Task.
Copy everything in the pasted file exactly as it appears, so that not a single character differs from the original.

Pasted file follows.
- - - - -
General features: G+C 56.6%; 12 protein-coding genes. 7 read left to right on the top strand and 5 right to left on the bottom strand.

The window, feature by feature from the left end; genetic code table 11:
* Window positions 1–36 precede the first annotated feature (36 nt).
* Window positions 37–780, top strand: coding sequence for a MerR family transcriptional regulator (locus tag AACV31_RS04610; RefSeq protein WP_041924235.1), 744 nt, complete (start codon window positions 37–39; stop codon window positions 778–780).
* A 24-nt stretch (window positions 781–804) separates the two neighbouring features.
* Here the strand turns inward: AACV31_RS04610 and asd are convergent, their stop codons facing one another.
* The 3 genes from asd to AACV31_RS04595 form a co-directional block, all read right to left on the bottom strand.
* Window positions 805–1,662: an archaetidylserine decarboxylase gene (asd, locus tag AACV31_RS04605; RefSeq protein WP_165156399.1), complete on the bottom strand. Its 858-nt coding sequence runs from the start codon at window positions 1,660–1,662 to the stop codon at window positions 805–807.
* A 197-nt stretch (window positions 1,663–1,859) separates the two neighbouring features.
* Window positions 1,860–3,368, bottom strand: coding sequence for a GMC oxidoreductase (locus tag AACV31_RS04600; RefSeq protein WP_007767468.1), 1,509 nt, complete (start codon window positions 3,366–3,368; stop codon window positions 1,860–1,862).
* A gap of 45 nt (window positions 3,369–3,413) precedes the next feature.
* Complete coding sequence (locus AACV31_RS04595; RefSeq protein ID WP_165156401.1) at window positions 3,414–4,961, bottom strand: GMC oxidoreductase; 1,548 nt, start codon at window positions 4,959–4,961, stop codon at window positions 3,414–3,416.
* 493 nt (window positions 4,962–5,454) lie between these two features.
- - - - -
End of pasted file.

General features: G+C 56.6%; 12 protein-coding genes. 7 read left to right on the top strand and 5 right to left on the bottom strand.

The window, feature by feature from the left end; genetic code table 11:
* Window positions 1–36 precede the first annotated feature (36 nt).
* Window positions 37–780, top strand: coding sequence for a MerR family transcriptional regulator (locus tag AACV31_RS04610; RefSeq protein WP_041924235.1), 744 nt, complete (start codon window positions 37–39; stop codon window positions 778–780).
* A 24-nt stretch (window positions 781–804) separates the two neighbouring features.
* Here the strand turns inward: AACV31_RS04610 and asd are convergent, their stop codons facing one another.
* The 3 genes from asd to AACV31_RS04595 form a co-directional block, all read right to left on the bottom strand.
* Window positions 805–1,662: an archaetidylserine decarboxylase gene (asd, locus tag AACV31_RS04605; RefSeq protein WP_165156399.1), complete on the bottom strand. Its 858-nt coding sequence runs from the start codon at window positions 1,660–1,662 to the stop codon at window positions 805–807.
* A 197-nt stretch (window positions 1,663–1,859) separates the two neighbouring features.
* Window positions 1,860–3,368, bottom strand: coding sequence for a GMC oxidoreductase (locus tag AACV31_RS04600; RefSeq protein WP_007767468.1), 1,509 nt, complete (start codon window positions 3,366–3,368; stop codon window positions 1,860–1,862).
* A gap of 45 nt (window positions 3,369–3,413) precedes the next feature.
* Complete coding sequence (locus AACV31_RS04595; RefSeq protein ID WP_165156401.1) at window positions 3,414–4,961, bottom strand: GMC oxidoreductase; 1,548 nt, start codon at window positions 4,959–4,961, stop codon at window positions 3,414–3,416.
* 493 nt (window positions 4,962–5,454) lie between these two features.